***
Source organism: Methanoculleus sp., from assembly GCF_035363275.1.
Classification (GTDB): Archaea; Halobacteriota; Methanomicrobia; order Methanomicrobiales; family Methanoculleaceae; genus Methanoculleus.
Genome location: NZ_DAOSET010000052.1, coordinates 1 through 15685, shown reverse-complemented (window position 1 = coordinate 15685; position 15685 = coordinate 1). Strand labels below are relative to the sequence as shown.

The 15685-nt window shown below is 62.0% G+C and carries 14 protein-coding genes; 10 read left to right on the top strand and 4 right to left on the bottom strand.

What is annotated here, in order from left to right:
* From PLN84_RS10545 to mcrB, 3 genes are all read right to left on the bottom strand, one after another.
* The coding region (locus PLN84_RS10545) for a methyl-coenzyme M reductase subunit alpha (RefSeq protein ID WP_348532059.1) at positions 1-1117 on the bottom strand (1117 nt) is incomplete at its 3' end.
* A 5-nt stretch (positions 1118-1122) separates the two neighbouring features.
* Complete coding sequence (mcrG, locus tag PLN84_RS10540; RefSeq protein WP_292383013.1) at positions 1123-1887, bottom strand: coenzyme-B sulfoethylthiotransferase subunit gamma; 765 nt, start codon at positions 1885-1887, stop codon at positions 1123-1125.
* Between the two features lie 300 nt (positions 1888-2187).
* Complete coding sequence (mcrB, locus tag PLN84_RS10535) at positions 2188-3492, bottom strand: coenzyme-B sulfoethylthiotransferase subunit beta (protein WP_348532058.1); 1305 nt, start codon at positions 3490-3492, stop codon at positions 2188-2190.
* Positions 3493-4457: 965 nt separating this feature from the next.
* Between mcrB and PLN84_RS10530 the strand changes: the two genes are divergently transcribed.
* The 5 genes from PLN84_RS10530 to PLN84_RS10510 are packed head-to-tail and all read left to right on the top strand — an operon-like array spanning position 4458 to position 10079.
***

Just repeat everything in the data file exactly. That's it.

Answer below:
Source organism: Methanoculleus sp., from assembly GCF_035363275.1.
Classification (GTDB): Archaea; Halobacteriota; Methanomicrobia; order Methanomicrobiales; family Methanoculleaceae; genus Methanoculleus.
Genome location: NZ_DAOSET010000052.1, coordinates 1 through 15685, shown reverse-complemented (window position 1 = coordinate 15685; position 15685 = coordinate 1). Strand labels below are relative to the sequence as shown.

The 15685-nt window shown below is 62.0% G+C and carries 14 protein-coding genes; 10 read left to right on the top strand and 4 right to left on the bottom strand.

What is annotated here, in order from left to right:
* From PLN84_RS10545 to mcrB, 3 genes are all read right to left on the bottom strand, one after another.
* The coding region (locus PLN84_RS10545) for a methyl-coenzyme M reductase subunit alpha (RefSeq protein ID WP_348532059.1) at positions 1-1117 on the bottom strand (1117 nt) is incomplete at its 3' end.
* A 5-nt stretch (positions 1118-1122) separates the two neighbouring features.
* Complete coding sequence (mcrG, locus tag PLN84_RS10540; RefSeq protein WP_292383013.1) at positions 1123-1887, bottom strand: coenzyme-B sulfoethylthiotransferase subunit gamma; 765 nt, start codon at positions 1885-1887, stop codon at positions 1123-1125.
* Between the two features lie 300 nt (positions 1888-2187).
* Complete coding sequence (mcrB, locus tag PLN84_RS10535) at positions 2188-3492, bottom strand: coenzyme-B sulfoethylthiotransferase subunit beta (protein WP_348532058.1); 1305 nt, start codon at positions 3490-3492, stop codon at positions 2188-2190.
* Positions 3493-4457: 965 nt separating this feature from the next.
* Between mcrB and PLN84_RS10530 the strand changes: the two genes are divergently transcribed.
* The 5 genes from PLN84_RS10530 to PLN84_RS10510 are packed head-to-tail and all read left to right on the top strand — an operon-like array spanning position 4458 to position 10079.